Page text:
BJ: Yet another completely unpredictable phenomenon that came to me. I didn't go seeking it out. I wasn't working in the television music field at all at that time, but the producers of that series happened, coincidentally to have my CTI recording of Bob James Four in their library, and they were just experimenting around looking for a sound for the show and they thought that my music fit that sound. They ended up asking me if I would create more music in a similar style. So I didn't even have to change my style to create music for that show. It came about very naturally, and even the producers didn't know what an incredible success that series would have been all around the world. It's been in syndication many, many times, so I'm very, very fortunate to have that theme be heard all over the world.
MR: When you guys get together and play songs from the history of Fourplay, do you guys ever bring in some of your solo material? For instance, does "Angela" get played during a Fourplay concert?
BJ: The only one, I think, unless I missed something, is we sometimes play my song "Westchester Lady" as an encore with Fourplay for fun. Harvey played on the original recording, so there's some precedent for at least fifty percent of us being involved. But for the most part, we've resisted doing that because all of us have our separate solo careers and we felt that, especially early when we were trying to develop the sound and the history of Fourplay as a group, that we wanted to limit our repertoire to just songs that had been created by Fourplay. It just became a sort of rule that when we go on tour we'll only do those songs. But for better or for worse, we made my song "Westchester Lady" the exception to that.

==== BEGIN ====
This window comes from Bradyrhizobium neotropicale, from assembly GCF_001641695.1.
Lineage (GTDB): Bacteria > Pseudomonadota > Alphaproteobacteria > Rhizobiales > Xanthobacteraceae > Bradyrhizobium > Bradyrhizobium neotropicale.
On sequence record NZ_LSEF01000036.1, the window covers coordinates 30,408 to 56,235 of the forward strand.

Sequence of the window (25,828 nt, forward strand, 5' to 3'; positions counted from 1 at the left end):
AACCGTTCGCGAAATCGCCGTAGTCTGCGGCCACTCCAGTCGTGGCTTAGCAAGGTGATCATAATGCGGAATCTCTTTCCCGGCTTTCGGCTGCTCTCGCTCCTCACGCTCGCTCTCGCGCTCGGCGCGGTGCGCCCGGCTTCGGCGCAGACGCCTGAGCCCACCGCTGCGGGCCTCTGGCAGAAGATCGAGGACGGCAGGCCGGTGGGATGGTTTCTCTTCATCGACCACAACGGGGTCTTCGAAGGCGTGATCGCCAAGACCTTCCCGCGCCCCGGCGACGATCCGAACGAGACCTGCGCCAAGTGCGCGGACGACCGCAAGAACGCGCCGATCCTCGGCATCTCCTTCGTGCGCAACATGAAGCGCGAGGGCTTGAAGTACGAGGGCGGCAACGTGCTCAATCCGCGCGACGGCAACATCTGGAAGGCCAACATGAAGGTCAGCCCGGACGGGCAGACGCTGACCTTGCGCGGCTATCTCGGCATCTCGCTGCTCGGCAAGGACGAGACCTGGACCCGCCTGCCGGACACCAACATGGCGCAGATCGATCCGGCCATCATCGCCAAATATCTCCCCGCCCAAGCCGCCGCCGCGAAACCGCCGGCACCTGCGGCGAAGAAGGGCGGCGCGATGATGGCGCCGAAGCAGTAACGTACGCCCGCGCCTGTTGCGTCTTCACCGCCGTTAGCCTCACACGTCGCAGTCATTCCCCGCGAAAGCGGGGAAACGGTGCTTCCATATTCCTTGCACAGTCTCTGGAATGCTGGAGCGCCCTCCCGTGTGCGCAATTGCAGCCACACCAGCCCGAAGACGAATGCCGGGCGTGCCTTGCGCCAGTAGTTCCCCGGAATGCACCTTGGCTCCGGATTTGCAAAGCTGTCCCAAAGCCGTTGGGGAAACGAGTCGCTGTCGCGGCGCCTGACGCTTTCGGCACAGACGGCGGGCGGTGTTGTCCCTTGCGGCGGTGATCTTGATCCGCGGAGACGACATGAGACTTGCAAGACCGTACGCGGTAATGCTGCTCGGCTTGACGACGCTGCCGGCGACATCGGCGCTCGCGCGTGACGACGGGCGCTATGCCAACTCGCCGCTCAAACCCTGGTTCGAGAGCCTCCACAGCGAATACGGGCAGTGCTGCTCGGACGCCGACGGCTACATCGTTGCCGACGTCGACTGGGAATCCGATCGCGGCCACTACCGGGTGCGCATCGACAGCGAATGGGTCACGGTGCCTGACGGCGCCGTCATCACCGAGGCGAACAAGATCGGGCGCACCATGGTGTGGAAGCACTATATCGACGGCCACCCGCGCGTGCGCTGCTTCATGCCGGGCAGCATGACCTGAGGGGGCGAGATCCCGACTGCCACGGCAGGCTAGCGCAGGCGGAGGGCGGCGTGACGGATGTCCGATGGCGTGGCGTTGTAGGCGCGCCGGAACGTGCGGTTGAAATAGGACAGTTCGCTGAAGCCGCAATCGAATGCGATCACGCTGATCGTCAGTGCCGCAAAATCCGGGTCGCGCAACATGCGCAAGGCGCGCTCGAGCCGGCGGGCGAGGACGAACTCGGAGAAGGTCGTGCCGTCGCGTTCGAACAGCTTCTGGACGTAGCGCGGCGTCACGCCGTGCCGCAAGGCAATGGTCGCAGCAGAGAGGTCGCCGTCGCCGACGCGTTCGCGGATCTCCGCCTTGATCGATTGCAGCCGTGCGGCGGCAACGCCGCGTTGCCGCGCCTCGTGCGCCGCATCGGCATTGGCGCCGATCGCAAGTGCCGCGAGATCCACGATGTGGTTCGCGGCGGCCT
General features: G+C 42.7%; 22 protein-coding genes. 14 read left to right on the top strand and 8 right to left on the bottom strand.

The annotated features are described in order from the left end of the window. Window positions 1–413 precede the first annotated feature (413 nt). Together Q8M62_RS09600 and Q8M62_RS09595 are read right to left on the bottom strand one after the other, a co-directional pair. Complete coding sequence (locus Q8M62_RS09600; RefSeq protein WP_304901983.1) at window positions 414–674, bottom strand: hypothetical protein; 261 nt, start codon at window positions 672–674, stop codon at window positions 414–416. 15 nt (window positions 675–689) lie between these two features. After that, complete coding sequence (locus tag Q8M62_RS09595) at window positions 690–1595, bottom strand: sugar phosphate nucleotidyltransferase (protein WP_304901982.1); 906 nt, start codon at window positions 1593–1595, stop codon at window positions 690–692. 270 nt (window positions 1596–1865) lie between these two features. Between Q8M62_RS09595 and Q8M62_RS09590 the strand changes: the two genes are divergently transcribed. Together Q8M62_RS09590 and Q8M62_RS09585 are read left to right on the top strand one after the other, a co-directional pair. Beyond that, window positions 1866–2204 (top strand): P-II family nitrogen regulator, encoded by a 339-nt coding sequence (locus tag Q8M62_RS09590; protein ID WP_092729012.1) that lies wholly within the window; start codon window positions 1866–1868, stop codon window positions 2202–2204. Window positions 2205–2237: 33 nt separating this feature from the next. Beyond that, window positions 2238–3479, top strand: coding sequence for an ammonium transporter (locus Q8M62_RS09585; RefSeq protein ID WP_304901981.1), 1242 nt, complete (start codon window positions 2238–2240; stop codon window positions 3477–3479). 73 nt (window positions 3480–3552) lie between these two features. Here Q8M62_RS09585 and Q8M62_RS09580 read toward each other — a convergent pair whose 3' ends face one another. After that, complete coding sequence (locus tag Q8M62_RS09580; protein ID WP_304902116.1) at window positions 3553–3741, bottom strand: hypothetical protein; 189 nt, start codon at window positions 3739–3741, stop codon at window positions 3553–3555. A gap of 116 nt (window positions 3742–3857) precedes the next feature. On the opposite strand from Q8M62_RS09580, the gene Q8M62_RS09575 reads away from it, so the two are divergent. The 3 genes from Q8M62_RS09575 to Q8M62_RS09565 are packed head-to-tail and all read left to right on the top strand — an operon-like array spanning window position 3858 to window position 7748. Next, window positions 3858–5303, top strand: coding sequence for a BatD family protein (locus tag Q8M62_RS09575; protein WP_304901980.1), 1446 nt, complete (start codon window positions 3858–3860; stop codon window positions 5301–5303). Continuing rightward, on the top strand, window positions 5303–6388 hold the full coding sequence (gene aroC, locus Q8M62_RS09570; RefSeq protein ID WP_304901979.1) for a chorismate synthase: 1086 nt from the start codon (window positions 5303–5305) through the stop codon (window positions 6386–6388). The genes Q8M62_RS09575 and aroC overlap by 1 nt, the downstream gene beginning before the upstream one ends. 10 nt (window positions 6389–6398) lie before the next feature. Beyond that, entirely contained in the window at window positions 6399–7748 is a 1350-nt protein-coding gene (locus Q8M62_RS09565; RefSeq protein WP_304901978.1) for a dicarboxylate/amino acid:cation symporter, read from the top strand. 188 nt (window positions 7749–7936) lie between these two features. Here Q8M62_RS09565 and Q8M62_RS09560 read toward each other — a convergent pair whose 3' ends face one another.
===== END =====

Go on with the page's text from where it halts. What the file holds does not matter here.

MR: But also, you guys are open to the concept of doing things like recording one of each member's songs. Or maybe full projects based around a composer or an artist like Sarah Vaughan?
BJ: Right, we've talked about that many times, doing a project where we take the heat off of ourselves as composers and become interpreters of either standard songs or somebody else's songs or whatever, and the only precedent we have for that currently was our Christmas album in which we did a number of different traditional Christmas carols and then interpreted them in our Fourplay kind of way, and we loved it. I remember feeling, during the time that we were working on that, that it was just a fun, relaxed project to do and we hope to do something like that in the future as well.